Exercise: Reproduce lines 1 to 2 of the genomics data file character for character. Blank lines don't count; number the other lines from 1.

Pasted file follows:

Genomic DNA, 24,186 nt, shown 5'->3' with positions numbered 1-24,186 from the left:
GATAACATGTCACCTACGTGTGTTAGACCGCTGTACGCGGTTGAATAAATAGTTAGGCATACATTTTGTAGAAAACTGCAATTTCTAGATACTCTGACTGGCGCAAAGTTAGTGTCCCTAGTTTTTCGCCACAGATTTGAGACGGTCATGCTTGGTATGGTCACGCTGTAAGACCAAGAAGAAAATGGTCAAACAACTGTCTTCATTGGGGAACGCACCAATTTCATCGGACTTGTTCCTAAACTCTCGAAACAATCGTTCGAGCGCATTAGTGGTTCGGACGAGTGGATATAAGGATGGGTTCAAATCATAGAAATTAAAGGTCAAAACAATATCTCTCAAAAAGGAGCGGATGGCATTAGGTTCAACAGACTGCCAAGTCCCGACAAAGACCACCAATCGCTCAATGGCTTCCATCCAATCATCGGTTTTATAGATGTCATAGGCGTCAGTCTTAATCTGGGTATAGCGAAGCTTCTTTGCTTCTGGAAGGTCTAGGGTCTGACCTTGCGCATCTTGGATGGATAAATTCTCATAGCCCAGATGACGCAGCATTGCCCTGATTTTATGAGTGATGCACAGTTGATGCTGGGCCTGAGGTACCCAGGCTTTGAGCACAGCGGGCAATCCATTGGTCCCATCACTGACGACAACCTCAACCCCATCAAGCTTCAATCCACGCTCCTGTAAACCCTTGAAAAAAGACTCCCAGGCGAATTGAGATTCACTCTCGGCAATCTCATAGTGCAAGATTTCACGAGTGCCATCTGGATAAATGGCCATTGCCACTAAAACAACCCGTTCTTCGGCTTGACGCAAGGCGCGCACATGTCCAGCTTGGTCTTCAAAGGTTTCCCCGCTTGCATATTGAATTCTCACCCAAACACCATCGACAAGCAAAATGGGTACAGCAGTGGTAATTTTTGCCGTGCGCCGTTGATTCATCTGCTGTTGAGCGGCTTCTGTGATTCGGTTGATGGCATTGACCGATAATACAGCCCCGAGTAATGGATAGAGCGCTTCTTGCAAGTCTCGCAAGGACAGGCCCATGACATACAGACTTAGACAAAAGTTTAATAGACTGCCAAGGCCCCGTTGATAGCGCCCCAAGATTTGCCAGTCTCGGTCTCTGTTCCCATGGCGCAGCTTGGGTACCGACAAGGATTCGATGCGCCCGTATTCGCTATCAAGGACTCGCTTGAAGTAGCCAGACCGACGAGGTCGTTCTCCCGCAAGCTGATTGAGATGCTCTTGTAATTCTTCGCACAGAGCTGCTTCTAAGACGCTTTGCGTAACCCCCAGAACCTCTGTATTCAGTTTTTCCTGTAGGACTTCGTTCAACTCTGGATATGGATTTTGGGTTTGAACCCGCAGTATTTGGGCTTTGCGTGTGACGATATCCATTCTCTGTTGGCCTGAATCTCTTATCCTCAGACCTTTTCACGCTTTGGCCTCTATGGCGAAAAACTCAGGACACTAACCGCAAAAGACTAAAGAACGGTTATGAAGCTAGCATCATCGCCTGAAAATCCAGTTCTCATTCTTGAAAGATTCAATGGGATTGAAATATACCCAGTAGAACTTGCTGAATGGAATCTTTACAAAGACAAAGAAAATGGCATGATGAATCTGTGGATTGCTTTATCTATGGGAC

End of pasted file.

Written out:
Genomic DNA, 24,186 nt, shown 5'->3' with positions numbered 1-24,186 from the left:
GATAACATGTCACCTACGTGTGTTAGACCGCTGTACGCGGTTGAATAAATAGTTAGGCATACATTTTGTAGAAAACTGCAATTTCTAGATACTCTGACTGGCGCAAAGTTAGTGTCCCTAGTTTTTCGCCACAGATTTGAGACGGTCATGCTTGGTATGGTCACGCTGTAAGACCAAGAAGAAAATGGTCAAACAACTGTCTTCATTGGGGAACGCACCAATTTCATCGGACTTGTTCCTAAACTCTCGAAACAATCGTTCGAGCGCATTAGTGGTTCGGACGAGTGGATATAAGGATGGGTTCAAATCATAGAAATTAAAGGTCAAAACAATATCTCTCAAAAAGGAGCGGATGGCATTAGGTTCAACAGACTGCCAAGTCCCGACAAAGACCACCAATCGCTCAATGGCTTCCATCCAATCATCGGTTTTATAGATGTCATAGGCGTCAGTCTTAATCTGGGTATAGCGAAGCTTCTTTGCTTCTGGAAGGTCTAGGGTCTGACCTTGCGCATCTTGGATGGATAAATTCTCATAGCCCAGATGACGCAGCATTGCCCTGATTTTATGAGTGATGCACAGTTGATGCTGGGCCTGAGGTACCCAGGCTTTGAGCACAGCGGGCAATCCATTGGTCCCATCACTGACGACAACCTCAACCCCATCAAGCTTCAATCCACGCTCCTGTAAACCCTTGAAAAAAGACTCCCAGGCGAATTGAGATTCACTCTCGGCAATCTCATAGTGCAAGATTTCACGAGTGCCATCTGGATAAATGGCCATTGCCACTAAAACAACCCGTTCTTCGGCTTGACGCAAGGCGCGCACATGTCCAGCTTGGTCTTCAAAGGTTTCCCCGCTTGCATATTGAATTCTCACCCAAACACCATCGACAAGCAAAATGGGTACAGCAGTGGTAATTTTTGCCGTGCGCCGTTGATTCATCTGCTGTTGAGCGGCTTCTGTGATTCGGTTGATGGCATTGACCGATAATACAGCCCCGAGTAATGGATAGAGCGCTTCTTGCAAGTCTCGCAAGGACAGGCCCATGACATACAGACTTAGACAAAAGTTTAATAGACTGCCAAGGCCCCGTTGATAGCGCCCCAAGATTTGCCAGTCTCGGTCTCTGTTCCCATGGCGCAGCTTGGGTACCGACAAGGATTCGATGCGCCCGTATTCGCTATCAAGGACTCGCTTGAAGTAGCCAGACCGACGAGGTCGTTCTCCCGCAAGCTGATTGAGATGCTCTTGTAATTCTTCGCACAGAGCTGCTTCTAAGACGCTTTGCGTAACCCCCAGAACCTCTGTATTCAGTTTTTCCTGTAGGACTTCGTTCAACTCTGGATATGGATTTTGGGTTTGAACCCGCAGTATTTGGGCTTTGCGTGTGACGATATCCATTCTCTGTTGGCCTGAATCTCTTATCCTCAGACCTTTTCACGCTTTGGCCTCTATGGCGAAAAACTCAGGACACTAACCGCAAAAGACTAAAGAACGGTTATGAAGCTAGCATCATCGCCTGAAAATCCAGTTCTCATTCTTGAAAGATTCAATGGGATTGAAATATACCCAGTAGAACTTGCTGAATGGAATCTTTACAAAGACAAAGAAAATGGCATGATGAATCTGTGGATTGCTTTATCTATGGGAC